Sunday, June 28, 2009

Wingnut of the week -- Spengler

To qualify for Omniorthogonal's prestigious wingnut of the week award (which needs a better name, since I hardly do this weekly), the recipient has to exhibit above average intelligence, erudition, or imagination, as well as being a right-wing maniac. We're not talking ordinary mouth-breathers here, or the likes of Jonah Goldberg. I'm not looking simply for dumb people to mock; those are too common and too boring and plenty of other places take care of them. I'm looking for people who think differently from me and do so in a way that's strong and strange enough that I might actually learn something or be convinced to change my opinions. Then I mock them.

Spengler is the pseudonym of David P. Goldman, who used to write at Asia Times and now is an associate editor and blogger at the reactionary religious First Things, and before that had an apparently interesting and varied career in finance and philosophy. I'm not sure this guy deserves the wingnut label; his writing seems orders of magnitude more organized than most. He seems to represent the best sort of conservative thought: acerbic, learned, and rigorous. He's also knowledgeable about classical music, and I have to admit to being intimidated by people who can claim that, since it's one of my larger blind spots.

So why would he even qualify as for my prestigious award, seeing as he has the wing but not the nut? a lengthy confession of his political history, he admits to having been a dedicated follower of Lyndon Larouche for ten years! This mystifies me, because I distinctly remember figuring out for myself that the Larouchies were creepy crackpots when I was about 17 years old. If my unformed youthful self could figure it out, how could someone of such manifest intelligence waste ten years of their life chasing these ideas? Oh well, people are different and what is obvious to one person is not necessarily so to another. Anyway, Spengler gradually figured out that he was beholden to a "gnostic cult" and extricated himself.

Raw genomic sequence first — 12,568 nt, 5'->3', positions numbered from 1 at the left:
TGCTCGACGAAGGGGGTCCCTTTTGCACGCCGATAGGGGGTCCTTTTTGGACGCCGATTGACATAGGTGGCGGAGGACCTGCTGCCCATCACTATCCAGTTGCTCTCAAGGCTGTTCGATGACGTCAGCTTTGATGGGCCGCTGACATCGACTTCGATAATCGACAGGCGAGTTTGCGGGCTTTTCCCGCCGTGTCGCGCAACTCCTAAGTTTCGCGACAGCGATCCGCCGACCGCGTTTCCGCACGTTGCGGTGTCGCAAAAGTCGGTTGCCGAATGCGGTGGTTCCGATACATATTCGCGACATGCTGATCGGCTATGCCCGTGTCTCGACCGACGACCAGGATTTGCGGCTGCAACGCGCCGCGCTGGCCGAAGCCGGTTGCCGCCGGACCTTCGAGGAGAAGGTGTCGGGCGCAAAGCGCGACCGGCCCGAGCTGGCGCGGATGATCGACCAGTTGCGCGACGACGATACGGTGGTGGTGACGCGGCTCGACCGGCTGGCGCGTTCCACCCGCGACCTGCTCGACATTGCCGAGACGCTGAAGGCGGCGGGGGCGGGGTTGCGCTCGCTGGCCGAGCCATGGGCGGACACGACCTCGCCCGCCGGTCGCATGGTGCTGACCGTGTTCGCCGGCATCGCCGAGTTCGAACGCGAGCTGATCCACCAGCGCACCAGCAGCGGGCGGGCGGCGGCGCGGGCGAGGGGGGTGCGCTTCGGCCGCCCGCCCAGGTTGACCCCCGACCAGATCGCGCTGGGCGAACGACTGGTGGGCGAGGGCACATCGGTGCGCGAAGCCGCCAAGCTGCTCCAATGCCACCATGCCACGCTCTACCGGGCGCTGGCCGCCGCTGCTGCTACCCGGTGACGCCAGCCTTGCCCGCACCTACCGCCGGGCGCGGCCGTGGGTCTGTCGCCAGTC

If that wasn't enough to interest me, it turns out that before he hooked up with Larouche, Spengler was affiliated with Hashomer Hatzair, a Socialist-Zionist youth movement that I myself belonged to for a few years (also around age 17). How one transitions from that to the vaguely anti-semitic Larouche cult is another mystery. Goldman has a complicated relationship to his Jewishness and his present conservatism seems to be an effort to recapture something that he missed in his red-diaper-baby childhood.

I sometimes wonder why I never had this kind of rebellion. My parents were conventional liberals, I was somewhat radical in my youth and am now more or less a conventional liberal myself. My brother, on the other hand, became a raving right-wing nut, and many other people from left-wing backgrounds have become rightist ideologues. I think the people this happens to are those who take their political beliefs too seriously, who want to use a political ideology as a personal identity and a root philosophy. As a math and computer geek I looked elsewhere for that stuff, and so I never expected politics to conform to a neat conceptual system, so never felt the need to shift from one extreme to another.


TGGP said...

I have never found anything valuable in Spengler. He's an out-and-out bullshitter who doesn't know what he's talking about but pulls the wool over the eyes of morons because he's more cultured.

As a math and computer geek I looked elsewhere for that stuff, and so I never expected politics to conform to a neat conceptual system, so never felt the need to shift from one extreme to another.
Uh, without computer geeks where would libertarianism be? Hayek seemed to think mathematicians & engineers were the most prone to the "fatal conceit" of thinking society could fit in a neat conceptual system. Like Caplan, I think he was off.

mtraven said...